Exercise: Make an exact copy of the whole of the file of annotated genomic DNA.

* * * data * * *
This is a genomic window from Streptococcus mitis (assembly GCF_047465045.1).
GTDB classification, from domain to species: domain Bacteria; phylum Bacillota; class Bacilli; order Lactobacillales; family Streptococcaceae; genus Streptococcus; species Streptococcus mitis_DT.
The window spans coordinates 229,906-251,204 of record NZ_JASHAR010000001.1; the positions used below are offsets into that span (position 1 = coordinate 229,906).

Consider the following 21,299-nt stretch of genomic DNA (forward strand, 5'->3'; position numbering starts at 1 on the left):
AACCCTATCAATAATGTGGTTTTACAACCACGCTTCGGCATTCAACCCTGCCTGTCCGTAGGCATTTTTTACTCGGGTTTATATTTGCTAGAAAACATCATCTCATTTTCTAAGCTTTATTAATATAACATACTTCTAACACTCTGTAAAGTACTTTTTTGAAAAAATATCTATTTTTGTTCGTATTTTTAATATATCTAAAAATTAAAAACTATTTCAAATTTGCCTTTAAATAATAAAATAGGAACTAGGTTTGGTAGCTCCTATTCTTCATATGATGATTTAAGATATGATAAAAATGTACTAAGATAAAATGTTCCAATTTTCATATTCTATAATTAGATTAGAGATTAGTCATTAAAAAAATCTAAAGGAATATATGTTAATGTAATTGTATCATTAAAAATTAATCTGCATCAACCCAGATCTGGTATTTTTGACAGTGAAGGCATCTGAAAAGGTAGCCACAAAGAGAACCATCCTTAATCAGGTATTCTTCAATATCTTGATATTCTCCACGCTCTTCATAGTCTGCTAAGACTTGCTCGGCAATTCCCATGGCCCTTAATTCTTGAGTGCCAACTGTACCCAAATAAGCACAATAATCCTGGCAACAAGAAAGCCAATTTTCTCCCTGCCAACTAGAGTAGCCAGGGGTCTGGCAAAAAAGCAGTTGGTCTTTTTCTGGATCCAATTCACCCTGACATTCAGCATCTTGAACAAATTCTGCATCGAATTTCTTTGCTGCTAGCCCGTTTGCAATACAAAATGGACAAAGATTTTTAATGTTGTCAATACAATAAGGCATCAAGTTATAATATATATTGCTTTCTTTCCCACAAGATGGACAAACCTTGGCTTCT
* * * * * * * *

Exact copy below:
This is a genomic window from Streptococcus mitis (assembly GCF_047465045.1).
GTDB classification, from domain to species: domain Bacteria; phylum Bacillota; class Bacilli; order Lactobacillales; family Streptococcaceae; genus Streptococcus; species Streptococcus mitis_DT.
The window spans coordinates 229,906-251,204 of record NZ_JASHAR010000001.1; the positions used below are offsets into that span (position 1 = coordinate 229,906).

Consider the following 21,299-nt stretch of genomic DNA (forward strand, 5'->3'; position numbering starts at 1 on the left):
AACCCTATCAATAATGTGGTTTTACAACCACGCTTCGGCATTCAACCCTGCCTGTCCGTAGGCATTTTTTACTCGGGTTTATATTTGCTAGAAAACATCATCTCATTTTCTAAGCTTTATTAATATAACATACTTCTAACACTCTGTAAAGTACTTTTTTGAAAAAATATCTATTTTTGTTCGTATTTTTAATATATCTAAAAATTAAAAACTATTTCAAATTTGCCTTTAAATAATAAAATAGGAACTAGGTTTGGTAGCTCCTATTCTTCATATGATGATTTAAGATATGATAAAAATGTACTAAGATAAAATGTTCCAATTTTCATATTCTATAATTAGATTAGAGATTAGTCATTAAAAAAATCTAAAGGAATATATGTTAATGTAATTGTATCATTAAAAATTAATCTGCATCAACCCAGATCTGGTATTTTTGACAGTGAAGGCATCTGAAAAGGTAGCCACAAAGAGAACCATCCTTAATCAGGTATTCTTCAATATCTTGATATTCTCCACGCTCTTCATAGTCTGCTAAGACTTGCTCGGCAATTCCCATGGCCCTTAATTCTTGAGTGCCAACTGTACCCAAATAAGCACAATAATCCTGGCAACAAGAAAGCCAATTTTCTCCCTGCCAACTAGAGTAGCCAGGGGTCTGGCAAAAAAGCAGTTGGTCTTTTTCTGGATCCAATTCACCCTGACATTCAGCATCTTGAACAAATTCTGCATCGAATTTCTTTGCTGCTAGCCCGTTTGCAATACAAAATGGACAAAGATTTTTAATGTTGTCAATACAATAAGGCATCAAGTTATAATATATATTGCTTTCTTTCCCACAAGATGGACAAACCTTGGCTTCT